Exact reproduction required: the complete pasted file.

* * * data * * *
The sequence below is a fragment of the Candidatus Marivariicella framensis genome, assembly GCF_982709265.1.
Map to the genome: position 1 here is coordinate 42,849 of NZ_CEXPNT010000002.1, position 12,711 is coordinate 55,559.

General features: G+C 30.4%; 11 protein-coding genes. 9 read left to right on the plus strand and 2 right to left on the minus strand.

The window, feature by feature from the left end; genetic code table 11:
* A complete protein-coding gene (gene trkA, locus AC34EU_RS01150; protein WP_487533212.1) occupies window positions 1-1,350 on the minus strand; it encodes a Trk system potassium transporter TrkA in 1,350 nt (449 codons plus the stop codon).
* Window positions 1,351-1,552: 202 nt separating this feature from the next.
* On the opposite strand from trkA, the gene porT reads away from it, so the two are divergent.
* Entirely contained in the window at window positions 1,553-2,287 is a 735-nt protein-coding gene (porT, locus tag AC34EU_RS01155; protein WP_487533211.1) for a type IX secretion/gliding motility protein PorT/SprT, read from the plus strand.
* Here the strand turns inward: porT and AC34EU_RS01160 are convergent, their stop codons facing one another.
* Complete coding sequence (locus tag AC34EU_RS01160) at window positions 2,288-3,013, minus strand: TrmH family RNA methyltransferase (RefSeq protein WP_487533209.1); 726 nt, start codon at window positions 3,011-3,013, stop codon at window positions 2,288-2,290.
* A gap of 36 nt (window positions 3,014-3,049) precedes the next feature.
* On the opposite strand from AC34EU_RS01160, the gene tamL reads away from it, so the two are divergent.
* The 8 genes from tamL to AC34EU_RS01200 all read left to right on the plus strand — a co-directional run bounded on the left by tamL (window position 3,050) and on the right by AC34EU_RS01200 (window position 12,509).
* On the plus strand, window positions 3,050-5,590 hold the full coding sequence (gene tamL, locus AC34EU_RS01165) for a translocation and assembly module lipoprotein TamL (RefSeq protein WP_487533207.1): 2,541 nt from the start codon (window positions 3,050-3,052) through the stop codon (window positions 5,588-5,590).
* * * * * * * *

The sequence below is a fragment of the Candidatus Marivariicella framensis genome, assembly GCF_982709265.1.
Map to the genome: position 1 here is coordinate 42,849 of NZ_CEXPNT010000002.1, position 12,711 is coordinate 55,559.

General features: G+C 30.4%; 11 protein-coding genes. 9 read left to right on the plus strand and 2 right to left on the minus strand.

The window, feature by feature from the left end; genetic code table 11:
* A complete protein-coding gene (gene trkA, locus AC34EU_RS01150; protein WP_487533212.1) occupies window positions 1-1,350 on the minus strand; it encodes a Trk system potassium transporter TrkA in 1,350 nt (449 codons plus the stop codon).
* Window positions 1,351-1,552: 202 nt separating this feature from the next.
* On the opposite strand from trkA, the gene porT reads away from it, so the two are divergent.
* Entirely contained in the window at window positions 1,553-2,287 is a 735-nt protein-coding gene (porT, locus tag AC34EU_RS01155; protein WP_487533211.1) for a type IX secretion/gliding motility protein PorT/SprT, read from the plus strand.
* Here the strand turns inward: porT and AC34EU_RS01160 are convergent, their stop codons facing one another.
* Complete coding sequence (locus tag AC34EU_RS01160) at window positions 2,288-3,013, minus strand: TrmH family RNA methyltransferase (RefSeq protein WP_487533209.1); 726 nt, start codon at window positions 3,011-3,013, stop codon at window positions 2,288-2,290.
* A gap of 36 nt (window positions 3,014-3,049) precedes the next feature.
* On the opposite strand from AC34EU_RS01160, the gene tamL reads away from it, so the two are divergent.
* The 8 genes from tamL to AC34EU_RS01200 all read left to right on the plus strand — a co-directional run bounded on the left by tamL (window position 3,050) and on the right by AC34EU_RS01200 (window position 12,509).
* On the plus strand, window positions 3,050-5,590 hold the full coding sequence (gene tamL, locus AC34EU_RS01165) for a translocation and assembly module lipoprotein TamL (RefSeq protein WP_487533207.1): 2,541 nt from the start codon (window positions 3,050-3,052) through the stop codon (window positions 5,588-5,590).